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EBacc continues to marginalise RE and the arts

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The English Baccalaureate is continuing to have an adverse effect on what schools teach, with new evidence showing that non-EBacc subjects are being hit harder than ever.

The English Baccalaureate is continuing to have an adverse effect on what schools teach, with new evidence showing that non-EBacc subjects are being hit harder than ever.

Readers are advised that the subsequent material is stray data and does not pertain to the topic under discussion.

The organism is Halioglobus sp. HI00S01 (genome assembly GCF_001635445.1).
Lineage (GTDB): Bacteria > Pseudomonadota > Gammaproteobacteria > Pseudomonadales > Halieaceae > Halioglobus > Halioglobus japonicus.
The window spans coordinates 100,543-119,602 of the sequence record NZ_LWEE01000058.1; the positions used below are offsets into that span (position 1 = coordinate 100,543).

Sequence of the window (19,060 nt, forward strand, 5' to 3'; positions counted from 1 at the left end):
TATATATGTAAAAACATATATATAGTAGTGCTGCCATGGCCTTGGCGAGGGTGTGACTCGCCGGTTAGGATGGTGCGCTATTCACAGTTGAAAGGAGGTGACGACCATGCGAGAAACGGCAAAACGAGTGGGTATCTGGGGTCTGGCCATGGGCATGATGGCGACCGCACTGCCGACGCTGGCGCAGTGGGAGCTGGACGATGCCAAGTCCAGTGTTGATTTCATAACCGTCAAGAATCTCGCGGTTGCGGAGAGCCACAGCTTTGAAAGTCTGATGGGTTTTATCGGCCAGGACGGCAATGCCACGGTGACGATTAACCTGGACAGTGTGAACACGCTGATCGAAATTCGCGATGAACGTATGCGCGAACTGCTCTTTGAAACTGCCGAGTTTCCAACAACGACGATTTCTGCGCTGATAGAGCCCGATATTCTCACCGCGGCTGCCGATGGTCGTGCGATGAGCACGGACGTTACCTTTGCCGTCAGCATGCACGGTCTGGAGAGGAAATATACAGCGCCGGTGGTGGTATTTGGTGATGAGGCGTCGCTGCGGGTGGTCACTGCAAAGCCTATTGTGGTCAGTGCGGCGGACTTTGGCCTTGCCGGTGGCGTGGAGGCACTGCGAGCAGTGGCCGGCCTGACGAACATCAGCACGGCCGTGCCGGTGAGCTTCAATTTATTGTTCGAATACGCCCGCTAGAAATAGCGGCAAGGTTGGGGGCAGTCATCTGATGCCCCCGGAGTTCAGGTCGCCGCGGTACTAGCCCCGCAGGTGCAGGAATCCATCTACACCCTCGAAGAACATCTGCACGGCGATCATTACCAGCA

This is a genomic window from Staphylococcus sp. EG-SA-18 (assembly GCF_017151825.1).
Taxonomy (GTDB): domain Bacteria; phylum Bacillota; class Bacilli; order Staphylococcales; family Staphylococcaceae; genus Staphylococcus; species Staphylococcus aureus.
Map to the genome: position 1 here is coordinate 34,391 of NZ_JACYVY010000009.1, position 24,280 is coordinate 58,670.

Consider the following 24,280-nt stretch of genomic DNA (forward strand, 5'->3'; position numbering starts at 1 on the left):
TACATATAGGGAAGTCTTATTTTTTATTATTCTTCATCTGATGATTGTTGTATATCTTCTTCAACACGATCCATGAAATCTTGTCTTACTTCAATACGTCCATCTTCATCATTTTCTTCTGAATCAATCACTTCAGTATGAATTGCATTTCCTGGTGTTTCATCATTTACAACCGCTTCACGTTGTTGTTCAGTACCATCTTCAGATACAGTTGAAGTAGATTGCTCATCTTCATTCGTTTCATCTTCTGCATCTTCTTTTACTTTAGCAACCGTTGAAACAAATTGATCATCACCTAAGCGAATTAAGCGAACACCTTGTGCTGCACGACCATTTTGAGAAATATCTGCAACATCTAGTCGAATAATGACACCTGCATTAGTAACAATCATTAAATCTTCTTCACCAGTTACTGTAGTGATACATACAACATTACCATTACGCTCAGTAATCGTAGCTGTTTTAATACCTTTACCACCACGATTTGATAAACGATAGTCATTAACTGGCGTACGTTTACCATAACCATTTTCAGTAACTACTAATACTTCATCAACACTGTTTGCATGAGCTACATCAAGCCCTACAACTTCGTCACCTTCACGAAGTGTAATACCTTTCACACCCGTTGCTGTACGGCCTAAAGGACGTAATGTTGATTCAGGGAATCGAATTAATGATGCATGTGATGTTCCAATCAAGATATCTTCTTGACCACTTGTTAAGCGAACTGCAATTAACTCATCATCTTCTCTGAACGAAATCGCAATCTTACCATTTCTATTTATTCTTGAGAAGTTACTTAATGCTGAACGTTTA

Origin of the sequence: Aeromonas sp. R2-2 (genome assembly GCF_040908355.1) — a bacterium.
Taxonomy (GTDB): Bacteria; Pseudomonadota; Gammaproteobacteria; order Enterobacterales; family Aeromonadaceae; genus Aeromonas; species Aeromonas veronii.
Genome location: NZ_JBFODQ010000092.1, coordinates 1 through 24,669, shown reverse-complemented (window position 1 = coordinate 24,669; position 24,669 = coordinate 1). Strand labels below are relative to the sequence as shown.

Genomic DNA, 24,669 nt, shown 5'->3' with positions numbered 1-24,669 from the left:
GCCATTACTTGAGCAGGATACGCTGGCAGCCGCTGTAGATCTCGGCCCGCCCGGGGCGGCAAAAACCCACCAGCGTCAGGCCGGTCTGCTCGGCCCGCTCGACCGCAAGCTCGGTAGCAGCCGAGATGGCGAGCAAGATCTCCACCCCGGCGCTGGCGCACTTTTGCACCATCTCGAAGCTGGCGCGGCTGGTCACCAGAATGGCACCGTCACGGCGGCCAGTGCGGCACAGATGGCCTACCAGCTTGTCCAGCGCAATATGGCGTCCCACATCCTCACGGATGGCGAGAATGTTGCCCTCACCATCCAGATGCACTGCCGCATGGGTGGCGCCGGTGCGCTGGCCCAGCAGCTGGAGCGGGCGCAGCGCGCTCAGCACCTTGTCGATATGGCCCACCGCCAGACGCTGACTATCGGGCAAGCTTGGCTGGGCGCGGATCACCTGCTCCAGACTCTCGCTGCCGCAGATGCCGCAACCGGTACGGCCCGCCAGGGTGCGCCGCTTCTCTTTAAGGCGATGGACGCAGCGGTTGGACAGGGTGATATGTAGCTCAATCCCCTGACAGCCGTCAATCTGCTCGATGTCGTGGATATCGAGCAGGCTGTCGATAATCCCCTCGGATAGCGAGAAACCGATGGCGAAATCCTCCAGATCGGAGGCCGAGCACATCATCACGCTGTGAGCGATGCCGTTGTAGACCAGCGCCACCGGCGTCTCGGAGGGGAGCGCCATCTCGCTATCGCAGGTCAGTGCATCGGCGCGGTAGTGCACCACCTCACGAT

Subjects such as religious education and art and design are being squeezed off timetables as schools reorganise their curricula to accommodate the EBacc subjects.

Campaigners now fear the worst after education secretary Michael Gove unveiled the English Baccalaureate Certificate exam reforms last month, confirming that the EBacc subjects will remain the core focus for government.

It is estimated that nearly half of schools have changed their curricula to suit the EBacc. 

Subject organisations have expressed concern at the move, claiming that the emphasis on a narrow range of subjects will see an end of a balanced and broad curriculum for millions of children.

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